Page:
Meet with advisors – tax, lawyers, influencers, intermediaries, accelerators to get an idea of the market. There are so many different tax structures in the US, and it is very hard to unwind how you structure your business down the track, so make sure you get it right when you first set up. Our panellists had entered the US market through a range of different models from sending directors and teams across, to mergers, JV’s, buying businesses or investing in experienced partners with established networks.
Identify what you can service out of the UK
If you’re going to be putting people on the ground that aren’t 100% utilised then consider what you can service out of the UK. To start with, can you service from the UK but send client services and strategy resource over as / when needed? Our panellists also suggested making the most of technology to bridge the gap between the UK and the US while you’re getting established, a lot of the time meetings can be just as effective virtually than face-to-face.
Have a plan to scale
What happens if you are really successful, really quickly? Everything is bigger in the States, and things can move quickly. One of our panellists spoke about coming unstuck (twice) by doing such a good job they became victims of their own success. Have a plan in place to be able to scale quickly if and when needed.
Proposition building and getting your new biz pipeline moving
Dom from Social Chain spoke about making the assumption that their brand story would translate seamlessly from the UK market to the US, however, in reality, they found that it wouldn’t be quite that easy. Ross Barker, Co-Founder at Entourage offered advice around this very point, and stressed the need to align your proposition with your prospective clients challenges – “identify your target audience, figure out what their challenges are, create interesting content and events around these topics and productise your service offering to make it easy for brands to buy your services.” –––––
Identifying your audience
The US market is huge and the opportunity can be overwhelming. The procurement process is also a lot more ruthless than in the UK so when you’re looking at the market and who to target make sure that you have a balanced list. While you need to grow profile and start relationships within the bigger, established, well-known brands (and groups), also include the mid-sized and challenger brands who will be more agile and able to move faster.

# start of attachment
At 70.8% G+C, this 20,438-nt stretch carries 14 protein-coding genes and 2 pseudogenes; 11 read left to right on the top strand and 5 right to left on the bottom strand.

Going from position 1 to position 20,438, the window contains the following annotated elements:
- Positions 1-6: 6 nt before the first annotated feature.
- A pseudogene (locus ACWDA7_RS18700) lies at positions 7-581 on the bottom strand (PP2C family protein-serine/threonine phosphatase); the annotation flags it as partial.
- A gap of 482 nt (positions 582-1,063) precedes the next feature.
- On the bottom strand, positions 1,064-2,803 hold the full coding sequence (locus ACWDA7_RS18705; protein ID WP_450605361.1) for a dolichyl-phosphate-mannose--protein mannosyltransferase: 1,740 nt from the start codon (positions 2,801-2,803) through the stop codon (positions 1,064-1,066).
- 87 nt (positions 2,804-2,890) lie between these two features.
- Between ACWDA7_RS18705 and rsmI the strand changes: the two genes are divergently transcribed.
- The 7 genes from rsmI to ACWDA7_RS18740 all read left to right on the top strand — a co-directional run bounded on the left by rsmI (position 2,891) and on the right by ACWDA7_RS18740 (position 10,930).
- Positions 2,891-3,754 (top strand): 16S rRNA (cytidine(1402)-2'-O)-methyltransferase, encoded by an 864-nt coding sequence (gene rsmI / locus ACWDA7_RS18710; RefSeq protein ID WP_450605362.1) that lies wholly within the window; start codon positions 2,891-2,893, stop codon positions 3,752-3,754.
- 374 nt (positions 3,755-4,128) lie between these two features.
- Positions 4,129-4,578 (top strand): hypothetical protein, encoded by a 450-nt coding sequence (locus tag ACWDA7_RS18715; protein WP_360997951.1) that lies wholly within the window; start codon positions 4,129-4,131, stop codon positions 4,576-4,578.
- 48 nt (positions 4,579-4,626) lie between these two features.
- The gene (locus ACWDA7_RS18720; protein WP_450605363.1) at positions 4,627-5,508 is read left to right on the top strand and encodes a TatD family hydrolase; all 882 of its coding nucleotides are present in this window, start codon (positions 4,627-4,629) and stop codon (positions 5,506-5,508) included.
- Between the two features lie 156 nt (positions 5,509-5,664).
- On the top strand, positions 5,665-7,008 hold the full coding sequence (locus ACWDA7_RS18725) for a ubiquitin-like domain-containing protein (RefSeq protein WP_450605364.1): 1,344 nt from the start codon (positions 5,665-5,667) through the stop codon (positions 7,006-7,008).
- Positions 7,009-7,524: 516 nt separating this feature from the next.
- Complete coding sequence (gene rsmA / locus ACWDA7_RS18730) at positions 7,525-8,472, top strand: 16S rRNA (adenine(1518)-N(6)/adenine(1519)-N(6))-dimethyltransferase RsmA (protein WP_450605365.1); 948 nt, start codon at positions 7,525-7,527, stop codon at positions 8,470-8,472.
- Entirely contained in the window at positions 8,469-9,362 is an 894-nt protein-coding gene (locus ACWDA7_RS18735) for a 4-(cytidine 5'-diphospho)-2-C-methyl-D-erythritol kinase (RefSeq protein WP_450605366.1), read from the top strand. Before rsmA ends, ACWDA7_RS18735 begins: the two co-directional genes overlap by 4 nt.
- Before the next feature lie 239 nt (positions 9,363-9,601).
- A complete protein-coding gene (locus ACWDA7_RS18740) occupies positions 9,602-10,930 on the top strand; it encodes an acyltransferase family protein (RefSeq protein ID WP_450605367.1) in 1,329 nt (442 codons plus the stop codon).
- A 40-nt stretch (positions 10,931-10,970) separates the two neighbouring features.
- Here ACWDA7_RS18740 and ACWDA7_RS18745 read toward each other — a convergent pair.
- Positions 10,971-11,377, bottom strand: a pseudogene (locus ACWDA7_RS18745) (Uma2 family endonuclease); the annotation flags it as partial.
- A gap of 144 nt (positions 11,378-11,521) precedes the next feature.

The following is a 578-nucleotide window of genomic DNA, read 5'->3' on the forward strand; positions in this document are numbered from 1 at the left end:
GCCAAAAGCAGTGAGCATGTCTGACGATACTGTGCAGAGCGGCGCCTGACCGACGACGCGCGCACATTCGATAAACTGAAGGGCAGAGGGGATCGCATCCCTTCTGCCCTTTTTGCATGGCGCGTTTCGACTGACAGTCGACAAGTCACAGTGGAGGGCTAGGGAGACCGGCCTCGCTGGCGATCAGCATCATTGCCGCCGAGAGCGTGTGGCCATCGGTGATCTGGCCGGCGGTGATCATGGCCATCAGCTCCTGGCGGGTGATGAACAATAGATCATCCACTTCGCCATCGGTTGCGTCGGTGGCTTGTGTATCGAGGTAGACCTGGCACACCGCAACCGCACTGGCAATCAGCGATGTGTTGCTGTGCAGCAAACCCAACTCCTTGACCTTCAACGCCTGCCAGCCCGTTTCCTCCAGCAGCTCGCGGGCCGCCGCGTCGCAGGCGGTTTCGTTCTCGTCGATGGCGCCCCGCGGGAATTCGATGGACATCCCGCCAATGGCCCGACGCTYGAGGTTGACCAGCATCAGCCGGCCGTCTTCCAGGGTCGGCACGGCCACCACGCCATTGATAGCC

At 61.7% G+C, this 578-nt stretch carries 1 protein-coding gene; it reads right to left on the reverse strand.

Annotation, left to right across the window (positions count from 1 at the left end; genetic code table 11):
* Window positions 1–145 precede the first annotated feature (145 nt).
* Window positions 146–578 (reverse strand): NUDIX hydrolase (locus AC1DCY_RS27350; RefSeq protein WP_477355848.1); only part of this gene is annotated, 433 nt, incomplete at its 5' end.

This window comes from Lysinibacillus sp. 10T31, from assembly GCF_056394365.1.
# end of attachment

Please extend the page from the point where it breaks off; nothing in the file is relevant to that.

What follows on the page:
Refining your proposition
Be prepared to test and refine your proposition as you speak with people and prospects; you may need to pivot if it’s not resonating in the US market. It could be as simple as the language you’re using. The process for getting your proposition in the US market right is the same process you would go through in the UK – identify your prospects, uncover what their challenges are, and overlay these with your offering. The agency landscape in the US faces similar challenges to the UK – the rise of consultancies, in-housing and squeezed budgets – so really focusing in on how you can help your prospects and aligning your proposition and new business marketing material to this will be key to get cut through. You need to demonstrate the value that you can bring.
Productising your offering
Similarly to the UK market, we’ve seen a huge shift in what brands are purchasing from agencies in the US, with much more budget going to strategy and big creative ideas than to execution. Decoupling your creative and commoditised services, and productising what you offer new clients will make it easier for them to identify what challenge you will be able to help them with, and ultimately, help them buy from you. Having different depths to your productised offering will also allow you to scale, as well as offer a way to get your foot in the door and navigate incumbent agencies.